The main scope of this study is a design of more potent anticancer drug targeting CSCs (origin of cancer) but with less toxicity to normal cells. Thus, DDC was loaded into uncoated and albumin-coated chitosan NPs and then their selective toxicity between black mice C57 hepatoma (Hepa 1–6) cell line (Hepa) and black mice C57 normal hepatocytes (NHCs) was examined.


Characterization of the prepared uncoated and coated NPs

Both prepared NPs possessed high loading (71.3%) and encapsulation (95.01%) capacities for DDC that may be attributed to the ionic affinity between negatively charged DDC and positively charged chitosan. These synthetic NPs had appropriate sizes equivalent to 271.9 ± 10.2 and 505 ± 86 nm for uncoated and coated NPs, respectively. The morphology of both NPs coated NPs was illustrated by SEM images (Fig. 1A,B). The zeta potentials of uncoated and coated NPs were +45.4 mv and −19 mv, respectively, considering strongly cationic and anionic charged particles, respectively. After overnight incubation of uncoated NPs and coated NPs in slightly acidic PBS, their charges were +45.4 mv and +28.5 mv, respectively.

Figure 1
Figure 1

Scanning electron microscope micrographs. (A) DDC-loaded NPs (uncoated NPs) and (B) DDC-loaded BSA-coated NPs (coated NPs).

The pH-dependent DDC release from the studied NPs

Figure 2 demonstrates the slowest release (20.1 ± 1.35%) of DDC from coated NPs at neutral pH through 72 h whereas 81.6 ± 2.8% of DDC was released from coated NPs in acidic pH. This indicates coated NPs decrease liberation of DDC in slightly acidic microenvironment of cancer cells by 4 folds compared to a neutral microenvironment of normal cells. On the other hand, no significant difference was recorded in the release of DDC (>50%) as free drug between pH 7.4 and pH 6.5 during 72 h. Meanwhile, uncoated NPs released 92.7 ± 3.1% and 40.4 ± 1.42% of DDC in pH 6.5 and pH 7, respectively (Fig. 2).

Figure 2
Figure 2

Release profile of DDC from uncoated and coated NPs for 72 h at pH 7.4 and pH 6.5 in comparison with free drug.

The selective cytotoxicity of the studied NPs between NHCs and Hepa

The prepared coated NPs had the lowest significant toxicity against NHCs with high IC50 compared to the uncoated NPs (>91 μg/ml and >150 μg/ml, respectively) throughout 72 h compared to IC50 of free drug DDC which was less than 55.1 μg/ml. Otherwise, no significant difference was registered between IC50 values (55.7 ± 1.2, 60.85 ± 1.1 and 62.82 ± 0.9 μg/ml) of DDC, uncoated NPs and coated NPs, respectively for inhibition growth of Hepa after 72 h incubation (Fig. 3A). Subsequently, coated DDC-loaded NPs exhibited the highest significant selectivity index (SI = 2.5) between normal and cancer liver cells but DDC lack this selectivity (Fig. 3B) as it was illustrated by severe morphological alterations in DDC-treated normal and cancerous liver cells (Fig. 3C). The coated NPs increased the selectivity of DDC by five folds comparably (Fig. 3B). The selective toxicity of uncoated NPs and particularly coated NPs was clarified by the intensive damage in Hepa without any obvious changes in morphology of normal liver cells (Fig. 3C).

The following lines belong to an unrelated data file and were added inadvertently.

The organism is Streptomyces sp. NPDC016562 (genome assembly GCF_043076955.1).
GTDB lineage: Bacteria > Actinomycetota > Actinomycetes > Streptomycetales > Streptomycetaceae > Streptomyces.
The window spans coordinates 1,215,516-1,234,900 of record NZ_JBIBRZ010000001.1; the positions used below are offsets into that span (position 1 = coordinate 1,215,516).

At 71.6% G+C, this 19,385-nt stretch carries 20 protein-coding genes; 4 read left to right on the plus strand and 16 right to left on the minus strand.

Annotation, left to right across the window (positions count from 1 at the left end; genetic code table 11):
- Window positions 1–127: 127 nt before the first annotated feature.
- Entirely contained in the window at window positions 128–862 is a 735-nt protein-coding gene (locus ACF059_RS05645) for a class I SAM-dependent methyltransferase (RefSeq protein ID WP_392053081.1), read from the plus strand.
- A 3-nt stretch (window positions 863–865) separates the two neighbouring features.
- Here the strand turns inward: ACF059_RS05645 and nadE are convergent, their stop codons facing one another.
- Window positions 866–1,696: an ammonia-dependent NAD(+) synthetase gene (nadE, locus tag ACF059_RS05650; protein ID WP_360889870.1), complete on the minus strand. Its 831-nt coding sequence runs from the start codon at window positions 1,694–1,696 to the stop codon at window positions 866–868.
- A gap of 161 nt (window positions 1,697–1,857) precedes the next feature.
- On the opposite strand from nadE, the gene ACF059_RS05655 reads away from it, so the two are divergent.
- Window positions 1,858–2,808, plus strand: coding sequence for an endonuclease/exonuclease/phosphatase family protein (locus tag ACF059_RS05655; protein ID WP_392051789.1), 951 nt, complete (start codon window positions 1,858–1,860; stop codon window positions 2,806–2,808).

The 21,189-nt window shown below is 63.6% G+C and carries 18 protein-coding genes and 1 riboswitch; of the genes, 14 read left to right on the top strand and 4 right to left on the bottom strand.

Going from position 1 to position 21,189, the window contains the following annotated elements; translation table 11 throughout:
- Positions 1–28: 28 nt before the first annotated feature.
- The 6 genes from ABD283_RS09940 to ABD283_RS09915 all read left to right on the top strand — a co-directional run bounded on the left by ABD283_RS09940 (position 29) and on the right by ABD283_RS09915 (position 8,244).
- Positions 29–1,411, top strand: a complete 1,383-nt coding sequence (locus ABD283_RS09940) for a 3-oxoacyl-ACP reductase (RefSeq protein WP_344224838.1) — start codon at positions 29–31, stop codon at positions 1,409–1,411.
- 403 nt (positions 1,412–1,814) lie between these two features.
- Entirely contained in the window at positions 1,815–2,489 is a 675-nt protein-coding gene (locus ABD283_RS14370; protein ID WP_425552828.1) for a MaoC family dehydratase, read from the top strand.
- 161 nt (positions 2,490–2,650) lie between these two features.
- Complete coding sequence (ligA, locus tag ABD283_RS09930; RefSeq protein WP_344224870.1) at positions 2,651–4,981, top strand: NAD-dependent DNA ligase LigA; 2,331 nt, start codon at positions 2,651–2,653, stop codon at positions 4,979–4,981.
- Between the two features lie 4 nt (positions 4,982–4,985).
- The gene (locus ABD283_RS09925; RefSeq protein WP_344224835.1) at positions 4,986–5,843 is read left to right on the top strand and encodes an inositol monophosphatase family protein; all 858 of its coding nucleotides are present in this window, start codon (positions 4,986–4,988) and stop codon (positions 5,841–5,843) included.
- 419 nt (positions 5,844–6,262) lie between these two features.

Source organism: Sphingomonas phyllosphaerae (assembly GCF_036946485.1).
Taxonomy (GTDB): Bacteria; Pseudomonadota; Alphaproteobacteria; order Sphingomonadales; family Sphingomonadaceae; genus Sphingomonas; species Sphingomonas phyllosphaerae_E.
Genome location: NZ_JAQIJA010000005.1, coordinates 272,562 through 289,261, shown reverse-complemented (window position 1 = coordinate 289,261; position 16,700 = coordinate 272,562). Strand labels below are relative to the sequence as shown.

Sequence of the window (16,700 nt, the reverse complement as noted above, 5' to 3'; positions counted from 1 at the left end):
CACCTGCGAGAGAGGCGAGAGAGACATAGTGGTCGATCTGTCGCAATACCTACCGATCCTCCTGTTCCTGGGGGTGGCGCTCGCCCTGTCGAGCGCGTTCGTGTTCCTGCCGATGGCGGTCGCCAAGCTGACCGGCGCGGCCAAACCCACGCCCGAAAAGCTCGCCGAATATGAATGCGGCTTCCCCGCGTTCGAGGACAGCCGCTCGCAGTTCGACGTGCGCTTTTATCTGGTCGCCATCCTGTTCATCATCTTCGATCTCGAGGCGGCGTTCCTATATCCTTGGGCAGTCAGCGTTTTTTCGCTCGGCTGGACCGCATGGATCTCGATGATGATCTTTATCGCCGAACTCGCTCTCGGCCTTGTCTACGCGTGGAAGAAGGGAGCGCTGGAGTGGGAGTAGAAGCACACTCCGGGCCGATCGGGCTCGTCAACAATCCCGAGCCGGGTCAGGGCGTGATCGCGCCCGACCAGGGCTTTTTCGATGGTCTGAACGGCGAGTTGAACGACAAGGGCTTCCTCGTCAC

Figure 3
Figure 3

Cytotoxicity of DDC and its NPs to NHCs and Hepa. (A) The estimated IC50 dose (μg/ml) of DDC, uncoated NPs and coated NPs for inhibiting the growth of NHCs and Hepa for 72 h. (B) The calculated SI values of DDC, uncoated NPs and coated NPs between NHCs and Hepa for 72 h (* and §represent significance at p < 0.01 when compared to DDC- and uncoated NPs-treated cells, respectively, at a certain time). (C) Morphological alterations of NHCs and Hepa after 72 h treatment with DDC, uncoated NPs and coated NPs. (Magnification x200).

The elective inhibitory potential of the studied NPs on NF-κB expression and ALDH1A1 activity in Hepa

As shown in Fig. 4A, the marked dowregulation (4.8, 3.4, 3.3 and 5.1 folds) of NF-κB expression was recorded in Hepa which were treated with IC50 of DDC, uncoated NPs and coated NPs as well as in DDC-exposed NHCs, respectively. Consistent with the selectivity of the studied NPs against Hepa, coated NPs (62.82 μg/ml) masked significantly (p < 0.001) the inhibitory effect of DDC on NF-κB expression in NHCs compared to uncoated NPs and free DDC.

Figure 4
Figure 4

Downregulating effects of IC50 doses of DDC, uncoated NPs and coated NPs on (A) NF-κB expression and (B) ALDH1A1 activity (expressed as ki values) after incubation with NHCs and Hepa for 72 h (* and §represent significance at p < 0.01 when compared to DDC-treated cells and uncoated NPs-treated cells, respectively).

Moreover, DDC inhibited ALDH1A1 activity (by 50%, ki) in normal and cancer hepatocytes at 23.29 ± 1.3 and 27.04 ± 3.6 μg/ml, respectively. Whereas, higher ki (42.92 ± 0.81 μg/ml) was recorded for uncoated NPs in treated NHCs compared to DDC and it was decreased to 31.4 μg/ml in treated Hepa (Fig. 4B). More importantly, coated NPs were able to block inhibition of ALDH1A1 in NHCs by 50% up to 88 μg/ml DDC but 38.4 μg/ml DDC which loaded in the coated NPs was sufficient to inhibit ALDH1A1 in Hepa (Fig. 4B).

The selective alteration in redox status of Hepa by the prepared NPs

Figure 5A,B reveals that DDC, a well-known ALDH1 inhibitor and oxidizing agent, altered redox balance in both normal and cancer by increasing intercellular reactive species that caused oxidation of DCFH2 to DCF by ≈30%. Meanwhile, the coated NPs were able to protect NHCs from DDC-induced oxidation significantly than uncoated NPs-treated NHCs. As it was shown in the treated NHCs, the coated NPs halted elevation in DCFH2 oxidation by more than 87% compared to only 69% for uncoated NPs. On the other hand, both NPs modified the redox balance of Hepa by the same extent of DDC (>9 folds compared to untreated cells) and that was illustrated by a non-significant difference in the increasing rate of fluorescence intensity.